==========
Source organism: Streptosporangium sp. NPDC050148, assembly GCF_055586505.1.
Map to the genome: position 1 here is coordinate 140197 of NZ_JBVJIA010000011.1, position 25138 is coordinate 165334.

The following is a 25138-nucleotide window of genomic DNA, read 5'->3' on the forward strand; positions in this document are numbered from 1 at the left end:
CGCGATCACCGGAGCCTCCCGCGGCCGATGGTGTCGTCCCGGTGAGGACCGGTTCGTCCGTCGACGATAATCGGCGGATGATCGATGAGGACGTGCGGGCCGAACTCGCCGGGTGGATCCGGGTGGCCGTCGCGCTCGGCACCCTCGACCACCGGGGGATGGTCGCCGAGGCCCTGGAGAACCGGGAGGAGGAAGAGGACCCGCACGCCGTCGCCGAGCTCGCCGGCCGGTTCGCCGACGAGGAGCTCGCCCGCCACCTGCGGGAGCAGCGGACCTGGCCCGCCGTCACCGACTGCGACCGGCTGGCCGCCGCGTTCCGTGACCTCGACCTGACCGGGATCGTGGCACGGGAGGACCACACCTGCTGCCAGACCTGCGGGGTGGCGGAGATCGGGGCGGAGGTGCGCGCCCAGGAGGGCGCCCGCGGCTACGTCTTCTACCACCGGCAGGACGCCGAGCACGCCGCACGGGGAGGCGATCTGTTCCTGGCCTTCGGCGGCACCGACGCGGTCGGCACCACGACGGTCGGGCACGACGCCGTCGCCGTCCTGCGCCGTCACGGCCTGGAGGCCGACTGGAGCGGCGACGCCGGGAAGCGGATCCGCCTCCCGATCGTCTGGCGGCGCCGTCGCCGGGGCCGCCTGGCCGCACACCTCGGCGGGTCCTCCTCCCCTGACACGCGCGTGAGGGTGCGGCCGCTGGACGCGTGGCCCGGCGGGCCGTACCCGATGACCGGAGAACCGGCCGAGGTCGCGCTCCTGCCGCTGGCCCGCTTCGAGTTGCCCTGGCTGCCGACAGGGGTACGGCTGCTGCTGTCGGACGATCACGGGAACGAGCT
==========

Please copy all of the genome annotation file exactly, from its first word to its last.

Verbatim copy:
Source organism: Streptosporangium sp. NPDC050148, assembly GCF_055586505.1.
Map to the genome: position 1 here is coordinate 140197 of NZ_JBVJIA010000011.1, position 25138 is coordinate 165334.

The following is a 25138-nucleotide window of genomic DNA, read 5'->3' on the forward strand; positions in this document are numbered from 1 at the left end:
CGCGATCACCGGAGCCTCCCGCGGCCGATGGTGTCGTCCCGGTGAGGACCGGTTCGTCCGTCGACGATAATCGGCGGATGATCGATGAGGACGTGCGGGCCGAACTCGCCGGGTGGATCCGGGTGGCCGTCGCGCTCGGCACCCTCGACCACCGGGGGATGGTCGCCGAGGCCCTGGAGAACCGGGAGGAGGAAGAGGACCCGCACGCCGTCGCCGAGCTCGCCGGCCGGTTCGCCGACGAGGAGCTCGCCCGCCACCTGCGGGAGCAGCGGACCTGGCCCGCCGTCACCGACTGCGACCGGCTGGCCGCCGCGTTCCGTGACCTCGACCTGACCGGGATCGTGGCACGGGAGGACCACACCTGCTGCCAGACCTGCGGGGTGGCGGAGATCGGGGCGGAGGTGCGCGCCCAGGAGGGCGCCCGCGGCTACGTCTTCTACCACCGGCAGGACGCCGAGCACGCCGCACGGGGAGGCGATCTGTTCCTGGCCTTCGGCGGCACCGACGCGGTCGGCACCACGACGGTCGGGCACGACGCCGTCGCCGTCCTGCGCCGTCACGGCCTGGAGGCCGACTGGAGCGGCGACGCCGGGAAGCGGATCCGCCTCCCGATCGTCTGGCGGCGCCGTCGCCGGGGCCGCCTGGCCGCACACCTCGGCGGGTCCTCCTCCCCTGACACGCGCGTGAGGGTGCGGCCGCTGGACGCGTGGCCCGGCGGGCCGTACCCGATGACCGGAGAACCGGCCGAGGTCGCGCTCCTGCCGCTGGCCCGCTTCGAGTTGCCCTGGCTGCCGACAGGGGTACGGCTGCTGCTGTCGGACGATCACGGGAACGAGCT